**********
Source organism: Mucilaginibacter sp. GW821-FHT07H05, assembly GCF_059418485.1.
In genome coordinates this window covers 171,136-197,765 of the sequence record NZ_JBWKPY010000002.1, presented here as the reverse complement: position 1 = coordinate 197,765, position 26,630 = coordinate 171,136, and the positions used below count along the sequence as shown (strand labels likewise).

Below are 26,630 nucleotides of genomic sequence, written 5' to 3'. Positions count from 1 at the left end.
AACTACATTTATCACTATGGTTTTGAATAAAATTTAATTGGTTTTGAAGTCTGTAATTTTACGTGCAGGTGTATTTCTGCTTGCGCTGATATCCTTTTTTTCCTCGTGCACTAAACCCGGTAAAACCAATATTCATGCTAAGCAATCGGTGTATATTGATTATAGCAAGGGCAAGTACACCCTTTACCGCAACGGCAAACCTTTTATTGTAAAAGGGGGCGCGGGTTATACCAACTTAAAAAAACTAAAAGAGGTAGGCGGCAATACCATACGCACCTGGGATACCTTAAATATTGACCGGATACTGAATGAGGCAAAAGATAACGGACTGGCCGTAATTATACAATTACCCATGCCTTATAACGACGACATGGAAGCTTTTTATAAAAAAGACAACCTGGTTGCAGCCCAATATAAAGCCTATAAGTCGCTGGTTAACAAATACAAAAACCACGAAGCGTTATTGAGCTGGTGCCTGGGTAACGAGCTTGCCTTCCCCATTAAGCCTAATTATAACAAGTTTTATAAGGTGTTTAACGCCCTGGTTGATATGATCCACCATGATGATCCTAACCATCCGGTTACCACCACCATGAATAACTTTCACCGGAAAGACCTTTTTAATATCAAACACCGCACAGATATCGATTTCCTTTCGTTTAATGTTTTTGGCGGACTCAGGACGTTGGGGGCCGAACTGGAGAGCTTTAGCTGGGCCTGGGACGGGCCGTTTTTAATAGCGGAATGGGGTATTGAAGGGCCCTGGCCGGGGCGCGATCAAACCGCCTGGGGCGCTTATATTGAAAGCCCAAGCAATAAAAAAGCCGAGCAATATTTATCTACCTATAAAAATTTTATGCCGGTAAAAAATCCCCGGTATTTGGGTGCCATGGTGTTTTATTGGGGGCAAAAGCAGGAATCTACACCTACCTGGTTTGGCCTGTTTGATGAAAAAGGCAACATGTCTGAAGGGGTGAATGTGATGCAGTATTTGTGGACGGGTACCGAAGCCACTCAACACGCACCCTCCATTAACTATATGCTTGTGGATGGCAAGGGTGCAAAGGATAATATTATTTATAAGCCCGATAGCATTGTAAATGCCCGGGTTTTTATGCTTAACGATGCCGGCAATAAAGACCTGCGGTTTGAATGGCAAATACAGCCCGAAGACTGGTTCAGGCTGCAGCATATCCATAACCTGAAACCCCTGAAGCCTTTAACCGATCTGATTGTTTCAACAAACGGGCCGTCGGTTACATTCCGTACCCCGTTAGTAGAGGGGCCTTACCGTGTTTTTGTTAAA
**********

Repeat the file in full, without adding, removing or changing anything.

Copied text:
Source organism: Mucilaginibacter sp. GW821-FHT07H05, assembly GCF_059418485.1.
In genome coordinates this window covers 171,136-197,765 of the sequence record NZ_JBWKPY010000002.1, presented here as the reverse complement: position 1 = coordinate 197,765, position 26,630 = coordinate 171,136, and the positions used below count along the sequence as shown (strand labels likewise).

Below are 26,630 nucleotides of genomic sequence, written 5' to 3'. Positions count from 1 at the left end.
AACTACATTTATCACTATGGTTTTGAATAAAATTTAATTGGTTTTGAAGTCTGTAATTTTACGTGCAGGTGTATTTCTGCTTGCGCTGATATCCTTTTTTTCCTCGTGCACTAAACCCGGTAAAACCAATATTCATGCTAAGCAATCGGTGTATATTGATTATAGCAAGGGCAAGTACACCCTTTACCGCAACGGCAAACCTTTTATTGTAAAAGGGGGCGCGGGTTATACCAACTTAAAAAAACTAAAAGAGGTAGGCGGCAATACCATACGCACCTGGGATACCTTAAATATTGACCGGATACTGAATGAGGCAAAAGATAACGGACTGGCCGTAATTATACAATTACCCATGCCTTATAACGACGACATGGAAGCTTTTTATAAAAAAGACAACCTGGTTGCAGCCCAATATAAAGCCTATAAGTCGCTGGTTAACAAATACAAAAACCACGAAGCGTTATTGAGCTGGTGCCTGGGTAACGAGCTTGCCTTCCCCATTAAGCCTAATTATAACAAGTTTTATAAGGTGTTTAACGCCCTGGTTGATATGATCCACCATGATGATCCTAACCATCCGGTTACCACCACCATGAATAACTTTCACCGGAAAGACCTTTTTAATATCAAACACCGCACAGATATCGATTTCCTTTCGTTTAATGTTTTTGGCGGACTCAGGACGTTGGGGGCCGAACTGGAGAGCTTTAGCTGGGCCTGGGACGGGCCGTTTTTAATAGCGGAATGGGGTATTGAAGGGCCCTGGCCGGGGCGCGATCAAACCGCCTGGGGCGCTTATATTGAAAGCCCAAGCAATAAAAAAGCCGAGCAATATTTATCTACCTATAAAAATTTTATGCCGGTAAAAAATCCCCGGTATTTGGGTGCCATGGTGTTTTATTGGGGGCAAAAGCAGGAATCTACACCTACCTGGTTTGGCCTGTTTGATGAAAAAGGCAACATGTCTGAAGGGGTGAATGTGATGCAGTATTTGTGGACGGGTACCGAAGCCACTCAACACGCACCCTCCATTAACTATATGCTTGTGGATGGCAAGGGTGCAAAGGATAATATTATTTATAAGCCCGATAGCATTGTAAATGCCCGGGTTTTTATGCTTAACGATGCCGGCAATAAAGACCTGCGGTTTGAATGGCAAATACAGCCCGAAGACTGGTTCAGGCTGCAGCATATCCATAACCTGAAACCCCTGAAGCCTTTAACCGATCTGATTGTTTCAACAAACGGGCCGTCGGTTACATTCCGTACCCCGTTAGTAGAGGGGCCTTACCGTGTTTTTGTTAAA